중앙데일리

Photos detail latest North missile

Hwasong-15 is wider and more streamlined, maybe Soviet-inspired

Dec 01,2017
North Korean leader Kim Jong-un inspects a new ICBM, the Hwasong-15, in a photo released by North Korea’s Korean Central News Agency on Thursday. [YONHAP]
A slew of photos released by North Korea’s official newspaper Thursday regarding the intercontinental ballistic missile (ICBM) launched a day before vividly showed the regime’s intention of increasing the range and payload of its missiles.

Pyongyang had announced in an English dispatch Wednesday that it tested an all-new Hwasong-15, an ICBM “tipped with super-large heavy warhead which is capable of striking the whole mainland of the U.S.”

The missile was touted as the “most powerful” ICBM the country has ever developed to date, which has “much greater advantages in its tactical and technological specifications and technical characters” over the Hwasong-14, which the North tested twice last July.

North Korea’s Korean Central TV airs a video clip of Hwasong-14 in July. [YONHAP]
Pyongyang was not completely bluffing, according to images from the Rodong Sinmun Thursday.

One major difference from the Hwasong-14 is that the latest missile is much wider. The Hwasong-14 had a smaller second stage compared to its first stage, which is closer to the launch pad, giving it a pear shape. But the Hwasong-15 has a second stage that is similar to its first stage in size.

With its new features, the Hwasong-15 looked more like the Soviet Union’s SS-19, an ICBM test-flown during the 1970s.

“North Korea’s Hwasong-15 appears to have a diameter 30 centimeters [11.8 inches] wider than the Hwasong-14, and its length is more than 2 meters [6.5 feet] longer,” said Shin Jong-woo, secretary general of the Korea Defense and Security Forum. “It looks more like a new missile copied off China or the Soviets, rather than a modified version of what it previously tested.”

Another difference is that the Hwasong-15 has two main engines, whereas the Hwasong-14 has one, an 80 ton-force Paektusan-1 with four surrounding vernier engines.

“A missile has to be built larger in order for it to travel longer and have a heavier warhead payload,” said Lee Choon-geun, a senior research fellow at the Science and Technology Policy Institute in Sejong. “A larger missile requires more engine power, which North Korea finds hard to achieve by using only one of the engines it already has. That’s why it attached two main engines.”

The tip of the Hwasong-15 was also much rounder than the Hwasong-14, which guarantees more stability in flight.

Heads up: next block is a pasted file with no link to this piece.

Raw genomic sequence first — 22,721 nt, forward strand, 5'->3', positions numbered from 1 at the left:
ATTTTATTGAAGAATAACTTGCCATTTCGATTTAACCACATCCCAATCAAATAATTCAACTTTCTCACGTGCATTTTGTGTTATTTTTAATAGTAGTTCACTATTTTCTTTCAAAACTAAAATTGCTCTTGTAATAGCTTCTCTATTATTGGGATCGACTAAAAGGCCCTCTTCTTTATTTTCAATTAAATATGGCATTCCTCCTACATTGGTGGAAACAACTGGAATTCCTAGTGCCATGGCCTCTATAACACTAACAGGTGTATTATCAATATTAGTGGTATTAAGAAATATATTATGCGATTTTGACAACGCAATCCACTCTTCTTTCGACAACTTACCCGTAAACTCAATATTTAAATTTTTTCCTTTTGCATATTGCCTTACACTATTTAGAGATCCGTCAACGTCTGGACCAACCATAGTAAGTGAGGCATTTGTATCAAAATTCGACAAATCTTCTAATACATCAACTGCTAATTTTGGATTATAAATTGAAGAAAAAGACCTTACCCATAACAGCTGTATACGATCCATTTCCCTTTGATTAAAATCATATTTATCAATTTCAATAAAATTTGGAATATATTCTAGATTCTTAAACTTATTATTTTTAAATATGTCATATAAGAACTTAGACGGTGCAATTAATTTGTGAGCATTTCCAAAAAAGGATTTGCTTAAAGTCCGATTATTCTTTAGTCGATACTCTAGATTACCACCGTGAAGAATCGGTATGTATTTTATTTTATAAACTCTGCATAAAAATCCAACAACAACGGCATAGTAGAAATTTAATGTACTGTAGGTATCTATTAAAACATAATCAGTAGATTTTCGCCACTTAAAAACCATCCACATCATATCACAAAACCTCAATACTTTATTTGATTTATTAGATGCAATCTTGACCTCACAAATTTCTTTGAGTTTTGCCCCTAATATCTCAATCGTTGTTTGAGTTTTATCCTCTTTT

“A sharper tip tends to alleviate air resistance, making the missiles faster and harder to target,” said Lee. “But the downside is that the warhead will heat up more as it re-enters the atmosphere.”

South Korea’s military has not mentioned any significant improvements in the North’s latest test, as is customary, but President Moon Jae-in was quoted by his spokesman Park Soo-hyun as telling U.S. President Donald Trump in a telephone conversation Wednesday that the missile “improved in efficiency” over the previous versions tested.

Trump’s defense secretary, Jim Mattis, said the Hwasong-15, which peaked at an altitude of 4,500 kilometers (2,796 miles) before landing in the East Sea, was the highest a North Korean missile has ever reached.

Absent from the propaganda photos released by Rodong Sinmun Thursday was Ri Pyong-chol, first deputy director of the Workers’ Party’s Munitions Industry Department, known as one of North Korea’s front men for missile development.

“He’s always appeared at [North Korean] missile launch sites,” said a South Korean government official, adding local authorities were digging into his whereabouts. “It doesn’t seem like he was purged. Maybe Ri was promoted to director of the Munitions Industry Department, in light of the fact that he was named a standing member of the Workers’ Party’s Central Military Commission in early October during a Workers’ Party meeting.”

South Korean authorities who spoke with the JoongAng Ilbo said they first were aware a North Korean missile launch was imminent last Monday, when Seoul traced radar emissions from the North, which means a missile test was forthcoming in the next several hours to days. The emissions are part of a trial exam testing the missile’s components, chiefly whether its telemetry systems were properly working.

Officials in the Blue House, Foreign Affairs Ministry and Unification Ministry were ordered to be on standby, sources with knowledge of the case told the paper.

BY JEONG YONG-SOO [lee.sungeun@joongang.co.kr]


dictionary dictionary | 프린트 메일로보내기 내블로그에 저장